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Neuroscience. 2007 Jan 19;144(2):424-30. Epub 2006 Oct 25.

The choroid plexus response to peripheral inflammatory stimulus.

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  • 1Life and Health Sciences Research Institute (ICVS), School of Health Sciences, University of Minho, Campus Gualtar, 4710-057 Braga, Portugal.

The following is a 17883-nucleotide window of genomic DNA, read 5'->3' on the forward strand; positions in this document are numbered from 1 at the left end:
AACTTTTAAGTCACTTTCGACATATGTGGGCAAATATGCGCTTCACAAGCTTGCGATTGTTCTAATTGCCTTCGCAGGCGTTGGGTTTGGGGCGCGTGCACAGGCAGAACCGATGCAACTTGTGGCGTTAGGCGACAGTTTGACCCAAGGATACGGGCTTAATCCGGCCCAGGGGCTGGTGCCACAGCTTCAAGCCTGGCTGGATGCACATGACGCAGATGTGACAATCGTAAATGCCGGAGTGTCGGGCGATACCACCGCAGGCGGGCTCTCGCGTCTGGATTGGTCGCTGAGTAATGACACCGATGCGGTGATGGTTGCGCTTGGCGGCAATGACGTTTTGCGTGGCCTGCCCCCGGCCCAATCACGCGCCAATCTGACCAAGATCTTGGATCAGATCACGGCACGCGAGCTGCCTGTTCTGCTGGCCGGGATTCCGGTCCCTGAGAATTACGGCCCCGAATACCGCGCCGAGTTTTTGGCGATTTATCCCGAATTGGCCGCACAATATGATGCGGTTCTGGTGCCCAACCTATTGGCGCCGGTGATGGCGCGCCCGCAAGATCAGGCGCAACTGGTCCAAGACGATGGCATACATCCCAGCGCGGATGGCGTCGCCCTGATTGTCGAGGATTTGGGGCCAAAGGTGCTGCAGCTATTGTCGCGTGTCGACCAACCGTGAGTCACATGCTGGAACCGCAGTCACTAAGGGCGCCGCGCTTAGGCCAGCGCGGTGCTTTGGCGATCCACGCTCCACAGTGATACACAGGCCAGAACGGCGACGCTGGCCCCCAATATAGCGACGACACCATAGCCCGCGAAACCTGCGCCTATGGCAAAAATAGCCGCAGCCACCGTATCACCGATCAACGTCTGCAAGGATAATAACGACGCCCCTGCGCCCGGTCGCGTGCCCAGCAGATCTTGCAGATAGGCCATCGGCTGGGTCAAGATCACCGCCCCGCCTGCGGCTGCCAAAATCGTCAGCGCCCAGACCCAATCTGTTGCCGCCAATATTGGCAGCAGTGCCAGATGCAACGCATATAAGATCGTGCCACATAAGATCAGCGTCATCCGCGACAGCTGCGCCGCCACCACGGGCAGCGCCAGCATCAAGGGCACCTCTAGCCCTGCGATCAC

Increased interest is being raised on the interaction between systemic inflammation and the brain. The choroid plexus (CP) constitutes a monolayer of epithelial cells located within the brain ventricles and is responsible for the production of cerebrospinal fluid (CSF). Despite the knowledge that the CP capillaries are fenestrated, allowing free passage of molecules and cells, the involvement of the vast blood-brain boundary represented by the CP/CSF barrier in brain inflammatory processes has seldom been considered. In the present study we investigate, in mice, how the expression of genes encoding major constitutively expressed CP proteins is influenced by a systemic inflammatory stimulus. Confirming that the CP responds to peripheral inflammation, the messenger RNA (mRNA) levels of the pro-inflammatory cytokines interleukin 1 beta and tumor necrosis factor alpha are rapidly induced. As for the constitutively expressed proteins, while the mRNA for genes encoding transthyretin and transferrin remain unaltered by the inflammatory challenge, that for prostaglandin D2 synthase (LPTGDS) is up-regulated at 6 h, and stays up-regulated up to 24 h after lipopolysacharide administration. Accordingly, LPTGDS CSF levels are also augmented. LPTGDS catalyzes the synthesis of the major prostanoid of the CNS and, being increased in the CSF, might mediate immune signaling into the brain. These observations emphasize that the CP must be considered a relevant mediator of immune signals between the periphery and the brain.

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